nix ICC immunity for American soldiers
ABS-CBNNEWS, 4 July, 2004-- At least 30 governments have refused
to sign bilateral agreements with Washington that give immunity to US soldiers
from prosecution at the International Criminal Court (ICC) at the expense of
losing military aid.
The International Coalition for the ICC (ICICC) listed the
countries approached by the US to sign the bilateral immunity agreements
(BIAs), and at least 90 signed agreements for fear of losing US military and
The US, at the same time, has started pulling out its forces from
strife-torn countries like Kosovo, as well as Africa’s Eritrea and Ethiopia,
owing to the absence of immunity agreements with these countries.
The Philippines is one of the 90 countries that have signed
bilateral immunity agreements with the US.
Most of the countries that turned down the US request for the
agreement are in Europe, including Germany, France, Switzerland, Austria,
Belgium, Spain, the Netherlands, Ireland, Sweden, Portugal and Greece.
At least 94 governments have ratified the 1998 Rome Statute that
created the ICC. The court, that is now on its second year, has started
handling cases of genocide and crimes against humanity in the Democratic
Republic of Congo.
Other European governments that refused to sign the immunity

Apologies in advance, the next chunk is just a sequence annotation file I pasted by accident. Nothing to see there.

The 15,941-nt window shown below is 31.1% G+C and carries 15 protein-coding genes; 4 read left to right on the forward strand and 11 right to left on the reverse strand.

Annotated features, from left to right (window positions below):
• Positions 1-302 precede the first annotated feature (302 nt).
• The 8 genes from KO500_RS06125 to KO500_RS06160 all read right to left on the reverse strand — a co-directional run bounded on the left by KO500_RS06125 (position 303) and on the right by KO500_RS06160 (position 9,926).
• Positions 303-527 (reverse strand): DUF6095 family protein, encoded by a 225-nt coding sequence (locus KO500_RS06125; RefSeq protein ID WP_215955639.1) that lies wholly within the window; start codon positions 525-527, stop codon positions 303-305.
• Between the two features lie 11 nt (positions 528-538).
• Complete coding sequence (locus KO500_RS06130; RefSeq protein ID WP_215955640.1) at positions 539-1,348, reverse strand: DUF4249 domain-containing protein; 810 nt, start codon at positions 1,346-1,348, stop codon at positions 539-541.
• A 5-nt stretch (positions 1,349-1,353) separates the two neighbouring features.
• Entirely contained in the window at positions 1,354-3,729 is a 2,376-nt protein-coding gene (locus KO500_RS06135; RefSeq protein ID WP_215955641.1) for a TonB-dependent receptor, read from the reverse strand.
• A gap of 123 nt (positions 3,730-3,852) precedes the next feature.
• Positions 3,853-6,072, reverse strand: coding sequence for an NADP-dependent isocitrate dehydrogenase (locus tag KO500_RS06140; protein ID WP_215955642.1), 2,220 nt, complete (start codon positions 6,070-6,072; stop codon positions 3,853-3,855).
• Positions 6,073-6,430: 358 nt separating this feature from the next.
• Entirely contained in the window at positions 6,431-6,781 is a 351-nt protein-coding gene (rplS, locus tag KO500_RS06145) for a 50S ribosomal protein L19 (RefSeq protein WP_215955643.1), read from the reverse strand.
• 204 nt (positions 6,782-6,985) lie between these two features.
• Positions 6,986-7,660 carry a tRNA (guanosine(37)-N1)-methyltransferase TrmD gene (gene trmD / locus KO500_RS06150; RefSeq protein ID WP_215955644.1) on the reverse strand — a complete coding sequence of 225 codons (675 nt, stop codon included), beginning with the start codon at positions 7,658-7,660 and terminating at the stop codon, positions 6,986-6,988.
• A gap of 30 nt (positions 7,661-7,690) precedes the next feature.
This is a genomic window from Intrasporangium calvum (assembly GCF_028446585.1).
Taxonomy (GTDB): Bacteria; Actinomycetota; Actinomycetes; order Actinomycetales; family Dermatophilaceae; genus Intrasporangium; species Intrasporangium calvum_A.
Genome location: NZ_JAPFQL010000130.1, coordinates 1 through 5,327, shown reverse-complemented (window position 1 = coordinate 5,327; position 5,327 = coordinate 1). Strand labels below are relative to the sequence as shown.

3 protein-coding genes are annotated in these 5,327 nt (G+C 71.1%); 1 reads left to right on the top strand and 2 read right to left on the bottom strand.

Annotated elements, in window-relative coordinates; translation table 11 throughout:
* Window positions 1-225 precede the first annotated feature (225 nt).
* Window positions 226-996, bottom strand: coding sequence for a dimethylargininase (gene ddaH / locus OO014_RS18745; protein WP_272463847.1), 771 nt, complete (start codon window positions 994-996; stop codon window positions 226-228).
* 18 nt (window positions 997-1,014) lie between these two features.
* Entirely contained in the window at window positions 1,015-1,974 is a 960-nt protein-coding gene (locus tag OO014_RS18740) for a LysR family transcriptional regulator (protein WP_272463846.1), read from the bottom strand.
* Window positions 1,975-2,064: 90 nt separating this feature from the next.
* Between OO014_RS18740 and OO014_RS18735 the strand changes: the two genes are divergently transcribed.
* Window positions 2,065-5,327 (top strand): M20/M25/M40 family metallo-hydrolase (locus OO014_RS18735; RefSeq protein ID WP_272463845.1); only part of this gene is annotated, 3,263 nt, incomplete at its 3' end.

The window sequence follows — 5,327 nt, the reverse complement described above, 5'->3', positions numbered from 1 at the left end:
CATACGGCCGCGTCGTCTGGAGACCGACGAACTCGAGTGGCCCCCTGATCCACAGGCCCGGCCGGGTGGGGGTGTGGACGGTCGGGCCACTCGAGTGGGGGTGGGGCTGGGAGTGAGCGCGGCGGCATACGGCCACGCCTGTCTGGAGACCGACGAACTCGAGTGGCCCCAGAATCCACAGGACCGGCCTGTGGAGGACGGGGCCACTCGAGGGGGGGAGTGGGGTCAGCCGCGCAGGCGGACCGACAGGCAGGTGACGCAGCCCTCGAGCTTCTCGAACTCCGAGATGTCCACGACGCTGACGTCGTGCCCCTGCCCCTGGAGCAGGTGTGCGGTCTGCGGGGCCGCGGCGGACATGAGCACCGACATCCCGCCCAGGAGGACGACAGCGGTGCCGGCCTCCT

agreement with the US include Estonia, Latvia, Slovenia, Croatia, Lithuania and
English Commonwealth countries Canada and New Zealand, have also
shut the doors on the US proposal for a bilateral agreement.
The ICC was established to try war crimes, genocide and other
crimes against humanity.
The US State Department, as of July 1 last year, denied military assistance
to countries that refused to sign immunity agreements.
Latin American countries like Argentina, Brazil, Costa Rica, Peru
and Venezuela, have likewise refused to sign bilateral agreements with the US.
Argentina for instance, rejected the US’ request for an immunity agreement
through a unanimous vote by its Senate.
Other governments that refused to sign immunity agreements with
the US include Indonesia, South Africa, Trinidad and Tobago, Namibia, Dominica
and Central African Republic.
William Pace, convenor of the Coalition for the ICC said the US
is still pressuring other governments to sign immunity agreements to prevent
the prosecution of their soldiers under the criminal court.